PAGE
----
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Video Abstracts in a Physics Journal

February 16, 2011 Leave a comment

The New Journal of Physics, which is an open-access journal from the Institute of Physics, has started to allow authors to submit video abstracts with their papers.

This is really cool because it gives authors a chance to explain their work in a more accessible and detailed way. Video abstracts are allowed to be up to 4 minutes long. That may not seem like much, but when you compare it to trying to fit all the important details of your paper in a 200 word abstract, it is really an eternity.

Besides the advantage for the authors, people like you and me can watch the videos and get a better understanding of what the paper is about. This is particularly useful if the subject is not in your field of expertise.

Researchers are already saying how much they think this is a good idea

‘Research is a human journey. The internet was invented to bring human beings together. To meet a researcher through an internet video is to be part of this adventure. New Journal of Physics is a high-quality journal at the forefront of current physics discoveries. NJP video abstracts humanize this journey somehow.’
Germain Rousseaux, Université de Nice Sophia Antipolis, France (Rousseaux et al2010 New J. Phys.12095018)

I can’t embed any videos on a free WordPress blog (I might get my domain soon so I can do stuff like that), but here is what a reference page looks like with a video abstract.

Science and the internet. A perfect match.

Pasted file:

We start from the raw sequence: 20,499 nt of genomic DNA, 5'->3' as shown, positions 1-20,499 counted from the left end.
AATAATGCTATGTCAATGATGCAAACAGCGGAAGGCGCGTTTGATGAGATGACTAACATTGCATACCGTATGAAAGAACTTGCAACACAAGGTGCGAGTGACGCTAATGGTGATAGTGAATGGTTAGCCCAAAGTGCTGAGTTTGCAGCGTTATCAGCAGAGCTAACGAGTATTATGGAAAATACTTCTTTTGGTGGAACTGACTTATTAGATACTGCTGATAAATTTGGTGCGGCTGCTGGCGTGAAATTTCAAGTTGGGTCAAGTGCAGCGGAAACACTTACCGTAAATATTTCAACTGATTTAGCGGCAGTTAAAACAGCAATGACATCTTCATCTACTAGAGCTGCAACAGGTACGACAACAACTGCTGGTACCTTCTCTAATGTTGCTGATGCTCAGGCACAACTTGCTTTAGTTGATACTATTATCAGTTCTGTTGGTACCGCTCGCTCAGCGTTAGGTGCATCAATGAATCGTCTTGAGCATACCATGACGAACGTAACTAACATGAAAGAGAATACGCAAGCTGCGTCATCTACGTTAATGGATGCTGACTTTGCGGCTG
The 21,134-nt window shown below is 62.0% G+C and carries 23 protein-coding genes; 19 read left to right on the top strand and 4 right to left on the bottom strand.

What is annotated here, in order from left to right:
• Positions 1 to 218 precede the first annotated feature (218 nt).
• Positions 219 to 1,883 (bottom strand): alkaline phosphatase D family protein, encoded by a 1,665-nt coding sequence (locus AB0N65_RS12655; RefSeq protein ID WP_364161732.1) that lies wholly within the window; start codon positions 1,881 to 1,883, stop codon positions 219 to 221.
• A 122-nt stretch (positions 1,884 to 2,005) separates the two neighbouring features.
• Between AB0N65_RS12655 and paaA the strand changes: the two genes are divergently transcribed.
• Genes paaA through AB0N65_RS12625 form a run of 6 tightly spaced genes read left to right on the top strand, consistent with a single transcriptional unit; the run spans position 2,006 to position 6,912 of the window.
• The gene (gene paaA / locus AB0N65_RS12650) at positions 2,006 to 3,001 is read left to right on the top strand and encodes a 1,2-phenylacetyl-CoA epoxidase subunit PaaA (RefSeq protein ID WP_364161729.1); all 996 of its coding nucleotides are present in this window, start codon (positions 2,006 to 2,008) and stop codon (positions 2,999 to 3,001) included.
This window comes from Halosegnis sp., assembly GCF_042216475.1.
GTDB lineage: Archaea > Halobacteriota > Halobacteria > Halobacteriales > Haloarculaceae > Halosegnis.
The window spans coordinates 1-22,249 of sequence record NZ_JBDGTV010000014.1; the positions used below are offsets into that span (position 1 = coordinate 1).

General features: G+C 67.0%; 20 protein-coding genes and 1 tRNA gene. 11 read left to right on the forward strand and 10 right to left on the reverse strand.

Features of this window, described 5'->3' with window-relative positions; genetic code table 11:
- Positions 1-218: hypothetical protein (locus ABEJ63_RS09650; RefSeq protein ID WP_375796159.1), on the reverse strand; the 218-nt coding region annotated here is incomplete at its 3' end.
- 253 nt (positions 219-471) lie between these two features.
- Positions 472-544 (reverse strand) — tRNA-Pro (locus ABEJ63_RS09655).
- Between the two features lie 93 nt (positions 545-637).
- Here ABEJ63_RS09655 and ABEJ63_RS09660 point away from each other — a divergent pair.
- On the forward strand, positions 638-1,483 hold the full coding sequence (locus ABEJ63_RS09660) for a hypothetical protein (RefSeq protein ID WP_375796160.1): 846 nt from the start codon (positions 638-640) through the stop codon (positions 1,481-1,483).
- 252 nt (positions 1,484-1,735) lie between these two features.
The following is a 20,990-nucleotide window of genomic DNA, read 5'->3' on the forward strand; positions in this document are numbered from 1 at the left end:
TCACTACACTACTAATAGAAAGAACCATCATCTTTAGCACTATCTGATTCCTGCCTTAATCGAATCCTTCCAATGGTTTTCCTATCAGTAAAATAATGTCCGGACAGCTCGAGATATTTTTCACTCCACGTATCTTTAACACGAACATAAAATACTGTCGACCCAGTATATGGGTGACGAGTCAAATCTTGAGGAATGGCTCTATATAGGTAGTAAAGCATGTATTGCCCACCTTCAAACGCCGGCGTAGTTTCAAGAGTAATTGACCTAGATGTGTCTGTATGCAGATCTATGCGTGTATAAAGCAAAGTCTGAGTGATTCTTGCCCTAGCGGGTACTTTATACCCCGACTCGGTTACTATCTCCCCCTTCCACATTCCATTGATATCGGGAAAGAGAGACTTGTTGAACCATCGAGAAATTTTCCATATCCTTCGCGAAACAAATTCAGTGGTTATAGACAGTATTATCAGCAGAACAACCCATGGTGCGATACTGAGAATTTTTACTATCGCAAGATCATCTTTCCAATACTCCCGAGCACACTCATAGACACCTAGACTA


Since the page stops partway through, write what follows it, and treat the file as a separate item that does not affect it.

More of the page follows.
Whats Better Than a Wine Cellar? 180 Feet of Baltic Sea

July 19, 2010 Leave a comment

I like wine. I drink it often.

Can’t say I’ve ever had a very old wine though. Mostly I just buy whatevers on sale at the Co-Op.

But something really cool happened to a case of champagne that may have belonged to King Louis XVI.

A team of Swedish divers found, in an abandoned shipwreck in the Baltic Sea, a case of 30 bottles of Veuve Clicquot, a very fancy brand of champagne. The pitch darkness and lack of oxygen preserved the champagne perfectly. Sweet.

That makes it roughly 230 years old. By far the oldest bottle of (drinkable) champagne in the world.

230 year old bottle of Veuve Clicquot

Evidently, if the bottles truly did belong to King Louis XVI, they could each be worth a few million dollars at auction.

The location of the wreck is being held secret, and only one bottle has been brought to the surface. As for how it tastes, “There’s a lot of tobacco, but also grape and white fruits, oak and mead,”

I dunno about you, but I can never taste anything that the label says the wine is supposed to taste like. Think I need a wine tasting lesson.